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This is from yesterday's New York Post. North-South are playing at four spades. Vulnerable, they had bid 1 spade, 2 spades, 4 spades, no opposing bids. Here's the hand:

        North
        (s) AQ9
        (h) K63
        (d) 854
        (c) 7432

  West                  East

(s) 53                 (s) 42    
(h) JT97               (h) AQ852
(d) QT72               (d) 963   
(c) Q98                (c) KT5    

         South
        (s) KJT876
        (h) 4
        (d) AKJ
        (c) AJ6

South has six easy trump tricks, two side aces and a king for an easy nine. The tenth trick will come from a finesse or end play into one of South's minor suit tenaces.

West leads the Jack of hearts, which East correctly overtakes with the Queen in order to lead a diamond to West's Queen. South intercepts with the King, and leads a trump to dummy in order to lead a low club. East covers with the King. All understandable so far. Here's where I think the narrative goes wrong, with a focus on the part in bold:

"South took the ace, led a trump to dummy, and returned a second club, five Jack, Queen. He ruffed the next heart, lost another club, and got to dummy with a trump to pitch his Jack of diamonds on the good club."

Doesn't South need to cover East's five of clubs with the six so that West wins with the nine? Then cover the T with the Jack on the third round so West wins with the queen? All to keep East off lead. Because otherwise, East wins on the third round and shoots another diamond through South.

The narrative also attributed South's difficulty to "good play" by the defenders. It's true that East played well, but it seems to me to be only "ordinarily" well.

My understanding is that the issue in the club distribution. For instance, if East has KQx of clubs instead of KT5, he has a forced win of a club, and the chance to take the minor finesse diamonds. Ditto if clubs split 4-2, and East has KQ. If clubs split 2-4, South can win only if West has KQ or KT so East doesn't get the lead.

Is my understanding correct?

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Please put some effort into formatting the hand in future questions like these. It was quite hard to understand earlier. –  Aryabhata Nov 4 '13 at 17:37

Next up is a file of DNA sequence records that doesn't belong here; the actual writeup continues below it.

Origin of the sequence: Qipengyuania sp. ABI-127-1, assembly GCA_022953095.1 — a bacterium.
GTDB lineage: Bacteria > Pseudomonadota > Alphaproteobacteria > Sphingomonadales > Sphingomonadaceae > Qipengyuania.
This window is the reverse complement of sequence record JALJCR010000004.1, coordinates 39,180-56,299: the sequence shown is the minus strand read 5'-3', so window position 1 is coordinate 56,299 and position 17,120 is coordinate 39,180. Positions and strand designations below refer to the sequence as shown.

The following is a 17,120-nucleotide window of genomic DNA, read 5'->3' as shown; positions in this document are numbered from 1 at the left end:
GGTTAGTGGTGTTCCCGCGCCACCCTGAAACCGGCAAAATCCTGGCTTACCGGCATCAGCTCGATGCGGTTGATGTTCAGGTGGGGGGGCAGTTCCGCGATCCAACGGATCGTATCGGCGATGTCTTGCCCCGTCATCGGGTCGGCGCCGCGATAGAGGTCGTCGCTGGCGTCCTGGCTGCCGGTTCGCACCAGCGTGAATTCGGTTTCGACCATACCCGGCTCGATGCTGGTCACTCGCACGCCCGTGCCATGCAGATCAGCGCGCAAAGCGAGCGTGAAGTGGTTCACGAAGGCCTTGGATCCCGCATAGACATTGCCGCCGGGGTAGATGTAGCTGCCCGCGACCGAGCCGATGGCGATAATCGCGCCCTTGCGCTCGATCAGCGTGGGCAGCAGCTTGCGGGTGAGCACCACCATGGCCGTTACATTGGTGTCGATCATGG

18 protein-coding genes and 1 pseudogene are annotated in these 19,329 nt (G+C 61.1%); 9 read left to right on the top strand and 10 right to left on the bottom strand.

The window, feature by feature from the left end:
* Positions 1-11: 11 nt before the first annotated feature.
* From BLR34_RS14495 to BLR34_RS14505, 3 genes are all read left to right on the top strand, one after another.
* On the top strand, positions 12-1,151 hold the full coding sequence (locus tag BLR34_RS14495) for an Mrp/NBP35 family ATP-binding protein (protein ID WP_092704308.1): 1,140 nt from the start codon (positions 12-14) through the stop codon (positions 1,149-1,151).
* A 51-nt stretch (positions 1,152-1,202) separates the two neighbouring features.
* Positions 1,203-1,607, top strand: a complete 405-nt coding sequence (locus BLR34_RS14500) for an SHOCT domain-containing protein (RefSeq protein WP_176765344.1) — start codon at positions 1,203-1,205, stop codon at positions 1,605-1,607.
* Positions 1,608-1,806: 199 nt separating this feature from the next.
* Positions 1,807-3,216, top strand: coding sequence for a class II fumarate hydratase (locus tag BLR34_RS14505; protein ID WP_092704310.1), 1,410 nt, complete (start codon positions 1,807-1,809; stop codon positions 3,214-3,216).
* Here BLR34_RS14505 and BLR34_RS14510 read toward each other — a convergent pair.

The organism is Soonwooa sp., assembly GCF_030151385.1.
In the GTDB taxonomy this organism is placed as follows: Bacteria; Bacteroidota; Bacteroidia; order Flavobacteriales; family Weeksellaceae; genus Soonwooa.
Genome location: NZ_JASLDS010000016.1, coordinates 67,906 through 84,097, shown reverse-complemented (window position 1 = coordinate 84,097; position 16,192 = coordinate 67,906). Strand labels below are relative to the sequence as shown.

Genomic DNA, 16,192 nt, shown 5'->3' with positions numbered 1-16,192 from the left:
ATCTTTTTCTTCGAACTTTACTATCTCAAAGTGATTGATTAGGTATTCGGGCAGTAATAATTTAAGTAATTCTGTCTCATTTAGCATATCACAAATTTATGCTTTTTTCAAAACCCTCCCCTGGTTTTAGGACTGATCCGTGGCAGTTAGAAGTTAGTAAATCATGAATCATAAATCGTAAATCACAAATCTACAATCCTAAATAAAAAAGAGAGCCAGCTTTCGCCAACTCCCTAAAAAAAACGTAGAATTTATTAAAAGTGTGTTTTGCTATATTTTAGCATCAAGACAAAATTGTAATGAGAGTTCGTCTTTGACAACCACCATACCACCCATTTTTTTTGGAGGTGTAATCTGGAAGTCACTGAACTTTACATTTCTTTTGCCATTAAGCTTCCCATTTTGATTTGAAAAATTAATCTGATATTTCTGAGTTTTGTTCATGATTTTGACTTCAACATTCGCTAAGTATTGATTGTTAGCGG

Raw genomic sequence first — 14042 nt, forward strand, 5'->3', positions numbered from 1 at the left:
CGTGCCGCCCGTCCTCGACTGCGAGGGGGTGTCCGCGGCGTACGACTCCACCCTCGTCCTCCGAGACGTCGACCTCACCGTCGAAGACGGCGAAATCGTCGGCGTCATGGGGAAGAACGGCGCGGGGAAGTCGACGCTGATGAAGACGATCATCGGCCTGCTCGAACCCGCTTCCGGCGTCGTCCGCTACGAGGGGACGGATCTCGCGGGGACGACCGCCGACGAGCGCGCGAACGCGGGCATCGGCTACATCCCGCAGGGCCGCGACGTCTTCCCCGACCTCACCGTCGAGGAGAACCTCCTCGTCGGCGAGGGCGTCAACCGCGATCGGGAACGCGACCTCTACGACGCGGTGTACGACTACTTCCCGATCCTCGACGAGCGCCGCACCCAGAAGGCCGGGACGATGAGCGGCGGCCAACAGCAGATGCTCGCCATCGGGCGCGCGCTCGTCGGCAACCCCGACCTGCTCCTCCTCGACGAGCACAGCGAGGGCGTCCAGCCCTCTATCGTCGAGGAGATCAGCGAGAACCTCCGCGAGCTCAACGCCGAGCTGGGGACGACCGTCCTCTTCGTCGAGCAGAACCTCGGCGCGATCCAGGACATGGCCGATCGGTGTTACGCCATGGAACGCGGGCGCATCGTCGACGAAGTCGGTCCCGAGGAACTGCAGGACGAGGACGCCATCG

The defense by east is not ordinary. It is extraordinary! especially if made at the table. –  Aryabhata Nov 4 '13 at 17:40
    
@Aryabhata: I did put "some effort" into formatting the question, copying your template from a previous question. Just "failed" but certainly tried. And did not realize that East's defense was extraordinary. I guess I would have returned the 5 of clubs myself. But maybe East counted tricks and was hoping to strike a K or Q of diamonds. If West had the K instead of the Q, maybe the defense would have succeeded. –  Tom Au Nov 4 '13 at 21:47
    
@Aryabhata: I was taught to overtake (e.g. with the queen as East) if I have the majority of the defense's points, nine in this case. Was I taught right? –  Tom Au Nov 4 '13 at 21:53
1  
I think you were taught wrong. If you have the majority, you should strive to keep partner on lead, to trap declarer's card which are in between the defenders hands. Leading from the strong hand is usually bad. In any case, the right answer is, "it depends on the hand". As to formatting, trying using the code block formatting. –  Aryabhata Nov 4 '13 at 22:45
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1 Answer 1

No; swap the club 5 and 6 and South still makes the hand. Deal it out with a deck of cards and see.

If West wins the second club and returns a diamond the diamond loser has been eliminated; if West returns a club the 4th club is now set up for the diamond pitch; if West returns a trump or heart Declarer wins and leads out the 3rd round of clubs, wins the diamond return by East and goes to board with 3rd round of trumps to pitch the losing diamond.

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@TomAu: What exactly is the error you think was made in the column? I thought it was this: "Doesn't South need to cover East's five of clubs with the six so that West wins with the nine?" –  Pieter Geerkens Nov 3 '13 at 20:33
    
OK, I think I see it. (I added the part in brackets.)"South took the ace, led a trump to dummy, and returned a second club, five Jack, Queen. He ruffed the next heart, lost another club, [from hand, captured East's diamond lead with the ace], and got to dummy with a trump to pitch his Jack of diamonds on the good club." The problem was that I thought he would have to return to dummy for the third club lead, but he didn't, saving his entry. But I was thinking in terms of avoidance play, lose all club tricks to West,more urgent if West has a major tenace in diamonds, e.g. KJ over South's Qx. –  Tom Au Nov 3 '13 at 23:13
    
But would South still make the hand if East had KQ5, or even KQ, meaning that East can win the second club, lead a diamond, and force out South's second high honor before South can clear the club suit? To me, the critical issue is the lie of the East-West clubs (which the column glossed over), not the (admittedly, but ordinarily) good play of East –  Tom Au Nov 4 '13 at 0:53
3  
@TomAu: You have missed the entire point of the column - Don't worry about card lies that always defeat the hand; just play to manage card lies that need not defeat the hand. –  Pieter Geerkens Nov 4 '13 at 1:28
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